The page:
As EWI-ers we are given an amazing opportunity to express ourselves. Unlike a saxophone, clarinet or flute, with EWI we have a huge (and almost infinitely expandable) palate of sounds at our disposal but, most importantly, one of the most expressive interfaces to play those sounds.
Keyboard players also have a huge range of sounds available. But just think about how difficult it is to get the same range of expression. Pedals, sliders, wheels and all sorts of other controllers are needed to get the sort of control an EWI player can get from just using their mouth and breath.
It’s for this reason that I think the “Wind” in Electronic Wind Instrument is so important.
The technical details
So how does this thing work?
We say that the saxophone mouthpiece is the most important part of the instrument, and with the EWI it’s the same. Packed inside the EWI mouthpiece is a breath sensor and a bite sensor and it’s with these that we can control the sound.
When you blow into your EWI mouthpiece two things happen. Firstly, a “start” message is sent via MIDI to the internal sound engine. This says how loud the sound should start and, like with a saxophone, the volume is determined by how hard you blow into the mouthpiece.
Following this, an ongoing message is sent to the sound engine for as long as you blow into the mouthpiece. This is used to relay any changes in volume of the sound. So, it is possible to start a note at one volume, then increase the air pressure into the EWI mouthpiece to make the sound increase in volume, just as you might with a saxophone or any other wind instrument.
In EWI language this “controller code” is called Breath Control, but it can also be translated by the EWI into other messages if needed like Volume or
It’s with the control of these two messages (start and ongoing volume) that we can be so expressive with the EWI sounds.
To get the most out of the EWI it’s so important to master the control of the mouthpiece. This is something so often overlooked by players and the end result is a very “one-dimensional” EWI style that doesn’t take full advantage of the huge dynamic range available.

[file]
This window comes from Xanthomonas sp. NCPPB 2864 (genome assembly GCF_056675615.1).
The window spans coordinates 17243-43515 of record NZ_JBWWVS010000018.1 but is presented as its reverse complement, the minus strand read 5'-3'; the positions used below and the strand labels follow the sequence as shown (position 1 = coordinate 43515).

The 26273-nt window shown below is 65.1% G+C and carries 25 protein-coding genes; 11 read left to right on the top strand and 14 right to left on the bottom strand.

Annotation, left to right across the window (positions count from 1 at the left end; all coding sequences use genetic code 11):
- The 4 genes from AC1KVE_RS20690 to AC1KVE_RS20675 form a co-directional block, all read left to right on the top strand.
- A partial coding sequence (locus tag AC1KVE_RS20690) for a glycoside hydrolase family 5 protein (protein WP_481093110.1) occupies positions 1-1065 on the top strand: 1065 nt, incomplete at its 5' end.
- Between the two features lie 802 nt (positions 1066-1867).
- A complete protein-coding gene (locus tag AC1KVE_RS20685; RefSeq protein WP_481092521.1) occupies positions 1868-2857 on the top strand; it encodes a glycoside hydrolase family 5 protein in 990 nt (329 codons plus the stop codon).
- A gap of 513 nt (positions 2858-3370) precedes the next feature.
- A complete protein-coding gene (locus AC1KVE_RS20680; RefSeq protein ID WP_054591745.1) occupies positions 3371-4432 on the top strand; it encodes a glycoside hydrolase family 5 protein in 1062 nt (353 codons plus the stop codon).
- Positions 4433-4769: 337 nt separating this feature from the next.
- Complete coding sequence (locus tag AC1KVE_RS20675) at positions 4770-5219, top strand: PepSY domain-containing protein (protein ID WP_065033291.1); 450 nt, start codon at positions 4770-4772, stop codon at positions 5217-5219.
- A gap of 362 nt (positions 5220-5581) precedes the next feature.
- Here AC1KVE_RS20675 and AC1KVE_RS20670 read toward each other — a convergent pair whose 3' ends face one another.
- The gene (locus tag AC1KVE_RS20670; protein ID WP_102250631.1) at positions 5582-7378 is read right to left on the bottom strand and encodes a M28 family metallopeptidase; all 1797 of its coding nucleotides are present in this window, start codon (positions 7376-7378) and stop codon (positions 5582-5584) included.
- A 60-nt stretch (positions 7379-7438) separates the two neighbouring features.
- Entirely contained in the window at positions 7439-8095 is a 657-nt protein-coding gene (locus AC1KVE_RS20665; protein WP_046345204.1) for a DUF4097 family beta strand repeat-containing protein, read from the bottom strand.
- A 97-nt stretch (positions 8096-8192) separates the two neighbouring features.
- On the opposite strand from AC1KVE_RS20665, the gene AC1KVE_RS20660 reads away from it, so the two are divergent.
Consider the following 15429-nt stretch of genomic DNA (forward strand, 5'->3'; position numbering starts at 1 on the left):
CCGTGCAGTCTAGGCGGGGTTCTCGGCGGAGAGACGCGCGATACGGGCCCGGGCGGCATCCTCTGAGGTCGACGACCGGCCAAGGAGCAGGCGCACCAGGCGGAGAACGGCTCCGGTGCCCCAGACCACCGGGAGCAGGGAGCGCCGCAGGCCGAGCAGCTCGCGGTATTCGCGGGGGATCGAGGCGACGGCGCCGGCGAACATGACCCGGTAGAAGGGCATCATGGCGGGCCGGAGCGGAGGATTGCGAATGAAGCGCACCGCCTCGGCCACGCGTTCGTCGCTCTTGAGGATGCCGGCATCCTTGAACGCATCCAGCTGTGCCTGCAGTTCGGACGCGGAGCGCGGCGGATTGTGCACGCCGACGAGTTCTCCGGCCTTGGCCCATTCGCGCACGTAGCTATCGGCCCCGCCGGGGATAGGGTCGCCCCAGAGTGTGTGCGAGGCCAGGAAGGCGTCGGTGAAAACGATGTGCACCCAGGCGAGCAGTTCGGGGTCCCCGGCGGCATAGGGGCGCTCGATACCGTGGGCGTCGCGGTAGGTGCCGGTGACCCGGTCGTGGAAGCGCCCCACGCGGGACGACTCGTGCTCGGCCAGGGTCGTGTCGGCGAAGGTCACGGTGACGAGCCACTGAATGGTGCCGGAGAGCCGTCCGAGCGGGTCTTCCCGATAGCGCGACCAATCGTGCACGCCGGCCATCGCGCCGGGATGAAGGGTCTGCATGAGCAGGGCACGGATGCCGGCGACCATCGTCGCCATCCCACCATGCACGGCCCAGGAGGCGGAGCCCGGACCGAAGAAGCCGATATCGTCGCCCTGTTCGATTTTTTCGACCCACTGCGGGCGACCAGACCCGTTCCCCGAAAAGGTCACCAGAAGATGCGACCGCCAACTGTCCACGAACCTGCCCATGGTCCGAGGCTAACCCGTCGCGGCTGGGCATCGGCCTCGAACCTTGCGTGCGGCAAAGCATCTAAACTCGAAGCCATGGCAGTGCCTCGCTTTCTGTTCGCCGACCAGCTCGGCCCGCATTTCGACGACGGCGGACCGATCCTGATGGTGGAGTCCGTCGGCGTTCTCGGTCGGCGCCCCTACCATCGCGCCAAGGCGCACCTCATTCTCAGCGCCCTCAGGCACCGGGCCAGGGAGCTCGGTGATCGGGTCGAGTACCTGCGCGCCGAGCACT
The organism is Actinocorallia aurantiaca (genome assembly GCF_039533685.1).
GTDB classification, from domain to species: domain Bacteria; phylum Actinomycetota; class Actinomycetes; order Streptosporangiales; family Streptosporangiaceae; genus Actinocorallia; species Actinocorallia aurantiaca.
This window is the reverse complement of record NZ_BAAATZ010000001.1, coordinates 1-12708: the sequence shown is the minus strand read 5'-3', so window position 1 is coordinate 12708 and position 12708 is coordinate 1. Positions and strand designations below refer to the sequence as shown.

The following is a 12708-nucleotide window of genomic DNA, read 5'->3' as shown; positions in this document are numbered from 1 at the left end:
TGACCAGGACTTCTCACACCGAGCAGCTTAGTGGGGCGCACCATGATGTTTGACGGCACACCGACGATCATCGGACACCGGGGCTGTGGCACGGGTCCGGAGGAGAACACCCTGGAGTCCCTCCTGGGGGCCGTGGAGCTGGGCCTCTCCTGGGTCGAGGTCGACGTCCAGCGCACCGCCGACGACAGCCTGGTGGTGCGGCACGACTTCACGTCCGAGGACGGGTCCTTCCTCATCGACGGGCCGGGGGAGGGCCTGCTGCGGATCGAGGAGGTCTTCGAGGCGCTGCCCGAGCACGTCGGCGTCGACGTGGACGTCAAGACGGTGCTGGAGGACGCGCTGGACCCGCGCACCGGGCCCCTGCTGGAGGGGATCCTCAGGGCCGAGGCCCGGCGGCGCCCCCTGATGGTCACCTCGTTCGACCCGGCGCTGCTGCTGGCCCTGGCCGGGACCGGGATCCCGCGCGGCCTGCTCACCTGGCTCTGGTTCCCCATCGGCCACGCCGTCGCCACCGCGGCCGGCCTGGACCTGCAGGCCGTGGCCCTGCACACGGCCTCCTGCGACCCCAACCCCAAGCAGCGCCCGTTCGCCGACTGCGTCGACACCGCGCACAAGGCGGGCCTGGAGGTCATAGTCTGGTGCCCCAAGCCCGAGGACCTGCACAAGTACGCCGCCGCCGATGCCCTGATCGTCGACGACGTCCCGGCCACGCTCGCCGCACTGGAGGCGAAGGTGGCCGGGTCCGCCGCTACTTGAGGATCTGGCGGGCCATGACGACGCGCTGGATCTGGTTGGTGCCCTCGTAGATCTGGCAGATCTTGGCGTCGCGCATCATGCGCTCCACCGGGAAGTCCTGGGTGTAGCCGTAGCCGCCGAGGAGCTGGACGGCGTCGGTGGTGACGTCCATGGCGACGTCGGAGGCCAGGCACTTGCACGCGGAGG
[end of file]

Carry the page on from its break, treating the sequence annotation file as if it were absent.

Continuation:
I have a series of exercises I use with my EWI students to really master this breath control. They look very simple but are more difficult to do than they look.
This looks pretty similar to what you might work on to develop your saxophone, flute or clarinet tone. The same principle applies – it’s all about controlling the stream of air into the instrument.
Aim to get the biggest dynamic difference possible from barely audible, to lifting the roof off. Also, make the crescendo up and the decrescendo down as smooth as possible. This is harder than it sounds to do really well.
Coordinating your tongue with your breath is tricky to get just right. In this exercise make each note as “staccato” as possible. Really short and sharp. The trick is to make sure the attack on each note sounds the same even as you increase your volume.
One of the most common issues for EWI-ers is to get a much harsher attack as we play louder. To avoid this, keep your tongue movement small and precise even as your dynamic level changes.
The third challenge is to keep your legato tonguing in control as your dynamic changes. This time listen closely to how your notes start and keep the smallest break between the notes. It takes a lot of control to keep the attack even for each note. Try it and see how you do.
To really get the most out of this brilliant instrument, you need to master the technical skills, just like you would with a flute, clarinet or saxophone. By taking time to work on your breath control you will unlock the potential of your EWI and begin to take advantage of what I think is one of the most expressive instruments available.
Worksheet: EWI exercises sheet PDF
About the author:
Bernie Kenerson is an AKAI artist and one of the leading experts on EWI in the USA.